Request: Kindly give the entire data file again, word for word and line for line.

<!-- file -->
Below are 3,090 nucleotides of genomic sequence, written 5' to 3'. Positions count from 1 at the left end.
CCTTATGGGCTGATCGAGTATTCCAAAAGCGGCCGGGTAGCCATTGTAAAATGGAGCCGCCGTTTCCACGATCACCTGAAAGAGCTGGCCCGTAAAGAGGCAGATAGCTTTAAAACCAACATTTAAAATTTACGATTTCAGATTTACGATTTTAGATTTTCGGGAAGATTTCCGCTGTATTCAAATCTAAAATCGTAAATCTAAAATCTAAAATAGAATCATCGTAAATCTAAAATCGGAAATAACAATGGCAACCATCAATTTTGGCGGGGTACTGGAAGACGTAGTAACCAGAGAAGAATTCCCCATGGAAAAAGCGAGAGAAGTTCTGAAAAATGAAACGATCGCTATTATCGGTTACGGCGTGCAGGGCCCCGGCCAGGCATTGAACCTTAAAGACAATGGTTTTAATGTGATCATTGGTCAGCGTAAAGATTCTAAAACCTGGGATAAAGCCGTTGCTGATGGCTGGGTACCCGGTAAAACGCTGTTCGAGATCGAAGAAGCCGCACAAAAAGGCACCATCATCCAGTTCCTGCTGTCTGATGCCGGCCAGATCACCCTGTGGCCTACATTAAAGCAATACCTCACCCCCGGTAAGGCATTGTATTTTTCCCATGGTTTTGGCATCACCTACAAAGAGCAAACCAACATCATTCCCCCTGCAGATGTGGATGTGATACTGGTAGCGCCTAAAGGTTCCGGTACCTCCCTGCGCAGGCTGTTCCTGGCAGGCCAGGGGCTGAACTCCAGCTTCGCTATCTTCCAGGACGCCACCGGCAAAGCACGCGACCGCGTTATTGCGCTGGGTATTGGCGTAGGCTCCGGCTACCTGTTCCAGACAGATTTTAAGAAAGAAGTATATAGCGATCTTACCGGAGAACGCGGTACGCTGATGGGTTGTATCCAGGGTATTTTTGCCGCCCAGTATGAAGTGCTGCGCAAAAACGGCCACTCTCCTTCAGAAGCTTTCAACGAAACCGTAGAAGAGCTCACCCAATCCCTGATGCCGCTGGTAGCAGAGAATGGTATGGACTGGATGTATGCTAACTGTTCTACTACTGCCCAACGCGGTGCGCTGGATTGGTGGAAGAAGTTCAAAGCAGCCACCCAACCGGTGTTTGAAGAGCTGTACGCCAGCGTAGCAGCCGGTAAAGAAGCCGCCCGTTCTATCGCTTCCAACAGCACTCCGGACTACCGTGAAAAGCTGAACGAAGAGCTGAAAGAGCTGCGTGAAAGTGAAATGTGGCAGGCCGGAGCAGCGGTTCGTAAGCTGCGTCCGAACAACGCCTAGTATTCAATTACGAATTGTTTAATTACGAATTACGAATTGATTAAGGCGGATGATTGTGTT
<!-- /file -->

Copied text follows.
Below are 3,090 nucleotides of genomic sequence, written 5' to 3'. Positions count from 1 at the left end.
CCTTATGGGCTGATCGAGTATTCCAAAAGCGGCCGGGTAGCCATTGTAAAATGGAGCCGCCGTTTCCACGATCACCTGAAAGAGCTGGCCCGTAAAGAGGCAGATAGCTTTAAAACCAACATTTAAAATTTACGATTTCAGATTTACGATTTTAGATTTTCGGGAAGATTTCCGCTGTATTCAAATCTAAAATCGTAAATCTAAAATCTAAAATAGAATCATCGTAAATCTAAAATCGGAAATAACAATGGCAACCATCAATTTTGGCGGGGTACTGGAAGACGTAGTAACCAGAGAAGAATTCCCCATGGAAAAAGCGAGAGAAGTTCTGAAAAATGAAACGATCGCTATTATCGGTTACGGCGTGCAGGGCCCCGGCCAGGCATTGAACCTTAAAGACAATGGTTTTAATGTGATCATTGGTCAGCGTAAAGATTCTAAAACCTGGGATAAAGCCGTTGCTGATGGCTGGGTACCCGGTAAAACGCTGTTCGAGATCGAAGAAGCCGCACAAAAAGGCACCATCATCCAGTTCCTGCTGTCTGATGCCGGCCAGATCACCCTGTGGCCTACATTAAAGCAATACCTCACCCCCGGTAAGGCATTGTATTTTTCCCATGGTTTTGGCATCACCTACAAAGAGCAAACCAACATCATTCCCCCTGCAGATGTGGATGTGATACTGGTAGCGCCTAAAGGTTCCGGTACCTCCCTGCGCAGGCTGTTCCTGGCAGGCCAGGGGCTGAACTCCAGCTTCGCTATCTTCCAGGACGCCACCGGCAAAGCACGCGACCGCGTTATTGCGCTGGGTATTGGCGTAGGCTCCGGCTACCTGTTCCAGACAGATTTTAAGAAAGAAGTATATAGCGATCTTACCGGAGAACGCGGTACGCTGATGGGTTGTATCCAGGGTATTTTTGCCGCCCAGTATGAAGTGCTGCGCAAAAACGGCCACTCTCCTTCAGAAGCTTTCAACGAAACCGTAGAAGAGCTCACCCAATCCCTGATGCCGCTGGTAGCAGAGAATGGTATGGACTGGATGTATGCTAACTGTTCTACTACTGCCCAACGCGGTGCGCTGGATTGGTGGAAGAAGTTCAAAGCAGCCACCCAACCGGTGTTTGAAGAGCTGTACGCCAGCGTAGCAGCCGGTAAAGAAGCCGCCCGTTCTATCGCTTCCAACAGCACTCCGGACTACCGTGAAAAGCTGAACGAAGAGCTGAAAGAGCTGCGTGAAAGTGAAATGTGGCAGGCCGGAGCAGCGGTTCGTAAGCTGCGTCCGAACAACGCCTAGTATTCAATTACGAATTGTTTAATTACGAATTACGAATTGATTAAGGCGGATGATTGTGTT